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Protect Us Against Floods, Coastal Officials Say

January 31, 2015

By Stefani Zenteno Rivadineira
Capital News Service

RICHMOND – Local, state and military officials from Tidewater want Virginia to participate in a market-based initiative to reduce greenhouse gas emissions – which they said would generate $200 million to combat coastal flooding.

Del. Ronald A. Villanueva, R-Virginia Beach, has introduced legislation requiring the governor to join the Regional Greenhouse Gas Initiative, a cap-and-trade program to limit carbon dioxide emissions from electric power plants. The initiative currently involves nine states from Vermont to Maryland.

Under House Bill 2205, Virginia also would establish the Commonwealth Resilience Fund to assist counties, cities and towns in Hampton Roads in dealing with rising sea levels and flooding. Money from the RGGI would go into the fund.

“At the end of the day, we need these problems to be resolved. We need to find a solution to the sea level rise and flooding,” Villanueva said.

He issued a press release last week in which local officials and Navy officials also expressed concern about flooding and support for the bill, called the Virginia Coastal Protection Act.

Immediate action and significant money are needed to address and prepare for the growing impact of sea level rise on Virginia’s coast, the officials said. The state currently has no dedicated source of funds to do so.

HB 2205 is being considered by the Special Subcommittee on Energy of the House Committee on Commerce and Labor.

Sen. Don McEachin, D-Richmond, has filed companion legislation – Senate Bill 1428 – in the upper chamber. It was killed Thursday in a Senate committee.

The Senate Agriculture, Conservation and Natural Resources Committee voted 8-7 along party lines to “pass by indefinitely” McEachin’s bill, meaning it is dead for this legislative session. Republicans voted to shelve the bill; Democrats voted to keep it alive.

Villanueva noted that the mayor of Norfolk, Paul Fraim, supports legislative efforts to protect Virginia’s coasts. “Local government is impacted the most because their citizens … are continuously flooded out.”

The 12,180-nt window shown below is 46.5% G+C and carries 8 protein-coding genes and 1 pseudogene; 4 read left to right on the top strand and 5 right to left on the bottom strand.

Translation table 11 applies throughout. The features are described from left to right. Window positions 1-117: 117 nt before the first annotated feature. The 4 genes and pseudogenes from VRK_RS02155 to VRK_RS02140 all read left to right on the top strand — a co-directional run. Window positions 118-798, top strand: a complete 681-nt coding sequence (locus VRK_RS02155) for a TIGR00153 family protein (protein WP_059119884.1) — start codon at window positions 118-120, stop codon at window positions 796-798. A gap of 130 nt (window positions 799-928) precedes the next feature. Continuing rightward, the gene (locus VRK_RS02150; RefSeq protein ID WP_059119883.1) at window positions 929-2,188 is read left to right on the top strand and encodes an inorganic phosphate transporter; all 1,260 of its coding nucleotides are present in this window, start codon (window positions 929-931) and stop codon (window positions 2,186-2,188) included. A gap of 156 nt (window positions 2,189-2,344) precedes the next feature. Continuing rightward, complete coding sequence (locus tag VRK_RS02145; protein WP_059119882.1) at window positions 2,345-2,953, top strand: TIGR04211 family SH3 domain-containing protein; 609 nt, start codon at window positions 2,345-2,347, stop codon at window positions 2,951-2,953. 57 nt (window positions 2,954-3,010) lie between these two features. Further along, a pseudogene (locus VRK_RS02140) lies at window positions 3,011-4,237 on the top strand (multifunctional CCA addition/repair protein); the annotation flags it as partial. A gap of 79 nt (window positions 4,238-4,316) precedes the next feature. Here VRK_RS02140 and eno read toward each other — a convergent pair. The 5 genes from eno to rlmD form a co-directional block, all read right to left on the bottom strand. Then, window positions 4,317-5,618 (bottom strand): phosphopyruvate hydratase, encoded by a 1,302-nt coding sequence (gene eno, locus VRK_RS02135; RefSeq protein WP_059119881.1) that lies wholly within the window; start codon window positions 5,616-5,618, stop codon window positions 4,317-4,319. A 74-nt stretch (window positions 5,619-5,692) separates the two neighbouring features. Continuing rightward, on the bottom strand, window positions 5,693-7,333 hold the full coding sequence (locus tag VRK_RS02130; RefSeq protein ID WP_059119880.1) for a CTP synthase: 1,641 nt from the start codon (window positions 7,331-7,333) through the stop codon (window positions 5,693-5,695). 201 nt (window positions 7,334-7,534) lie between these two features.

The Norfolk City Council last week passed a resolution endorsing HB 2205 and SB 1428. The resolution noted that “a number of homeowners, businesses, schools, the Port of Virginia, military installations, health care facilities, and other vital roadways in Norfolk regularly battle issues associated with recurrent flooding and the threat of increasing sea level rise and severe storms.”

“Coordination throughout all levels of government is required to provide adequate solutions to the region’s growing flooding risks,” the resolution said.

Besides helping coastal areas with flooding, the legislation provides economic development assistance for families, businesses and localities in Southwest Virginia to offset economic harm associated with reduced coal mining and other fossil fuel production.

In the Regional Greenhouse Gas Initiative, participating states sell nearly all emission allowances through auctions and invest proceeds in energy efficiency, renewable energy and other consumer benefit programs, according to an analysis of Villanueva’s bill by the state’s Department of Planning and Budget. Villanueva, environmentalists and others say the auctions would generate $200 million for strategies to mitigate flooding.

“These programs are spurring innovation in the clean energy economy and creating green jobs in the RGGI states,” the department’s impact statement said.

On Monday, scores of coastal Virginia residents converged on Capitol Square to urge the General Assembly to pass the Virginia Coastal Protection Act. They wore “Save Our Coast” stickers and carried a banner declaring “The Seas are Rising and So Are We.”

“The water is here now, and it’s only getting higher,” said Bob Baxter, a resident of Norfolk’s Riverview neighborhood and a volunteer with the Chesapeake Climate Action Network, an environmental group.

“Twice in two years, I’ve had to help my neighbor clean out a flooded home. The water even brought waste from the nearby zoo into her home. If the water rises seven more feet, as scientists say could happen in coming decades, then my house will be in danger as well. Something has to be done.”

How They Voted

Here is how the Senate Agriculture, Conservation and Natural Resources Committee voted Thursday on SB 1428 (Regional Greenhouse Gas Initiative; Commonwealth Resilience Fund established).

01/29/15 Senate: Passed by indefinitely in Agriculture, Conservation and Natural Resources (8-Y 7-N)

YEAS – Hanger, Watkins, Ruff, Obenshain, Stuart, Stanley, Black, Chafin – 8.

NAYS – McEachin, Petersen, Marsden, Miller, Ebbin, Lewis, Dance – 7.